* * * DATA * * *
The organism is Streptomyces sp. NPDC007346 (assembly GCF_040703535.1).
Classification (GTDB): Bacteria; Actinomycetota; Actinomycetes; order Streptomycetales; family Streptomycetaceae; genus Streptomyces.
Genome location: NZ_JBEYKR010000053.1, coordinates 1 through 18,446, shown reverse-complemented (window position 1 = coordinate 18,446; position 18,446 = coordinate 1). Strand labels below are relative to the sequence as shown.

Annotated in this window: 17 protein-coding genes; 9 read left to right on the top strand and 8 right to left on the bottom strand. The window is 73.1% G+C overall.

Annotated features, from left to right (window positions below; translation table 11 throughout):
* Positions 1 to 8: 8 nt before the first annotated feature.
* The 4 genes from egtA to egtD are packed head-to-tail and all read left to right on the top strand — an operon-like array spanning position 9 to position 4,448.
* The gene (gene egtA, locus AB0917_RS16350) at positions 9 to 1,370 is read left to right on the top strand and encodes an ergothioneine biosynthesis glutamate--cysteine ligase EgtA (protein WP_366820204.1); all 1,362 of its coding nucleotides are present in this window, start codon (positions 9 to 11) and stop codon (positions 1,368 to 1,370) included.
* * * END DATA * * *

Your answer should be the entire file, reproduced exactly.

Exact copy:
The organism is Streptomyces sp. NPDC007346 (assembly GCF_040703535.1).
Classification (GTDB): Bacteria; Actinomycetota; Actinomycetes; order Streptomycetales; family Streptomycetaceae; genus Streptomyces.
Genome location: NZ_JBEYKR010000053.1, coordinates 1 through 18,446, shown reverse-complemented (window position 1 = coordinate 18,446; position 18,446 = coordinate 1). Strand labels below are relative to the sequence as shown.

Annotated in this window: 17 protein-coding genes; 9 read left to right on the top strand and 8 right to left on the bottom strand. The window is 73.1% G+C overall.

Annotated features, from left to right (window positions below; translation table 11 throughout):
* Positions 1 to 8: 8 nt before the first annotated feature.
* The 4 genes from egtA to egtD are packed head-to-tail and all read left to right on the top strand — an operon-like array spanning position 9 to position 4,448.
* The gene (gene egtA, locus AB0917_RS16350) at positions 9 to 1,370 is read left to right on the top strand and encodes an ergothioneine biosynthesis glutamate--cysteine ligase EgtA (protein WP_366820204.1); all 1,362 of its coding nucleotides are present in this window, start codon (positions 9 to 11) and stop codon (positions 1,368 to 1,370) included.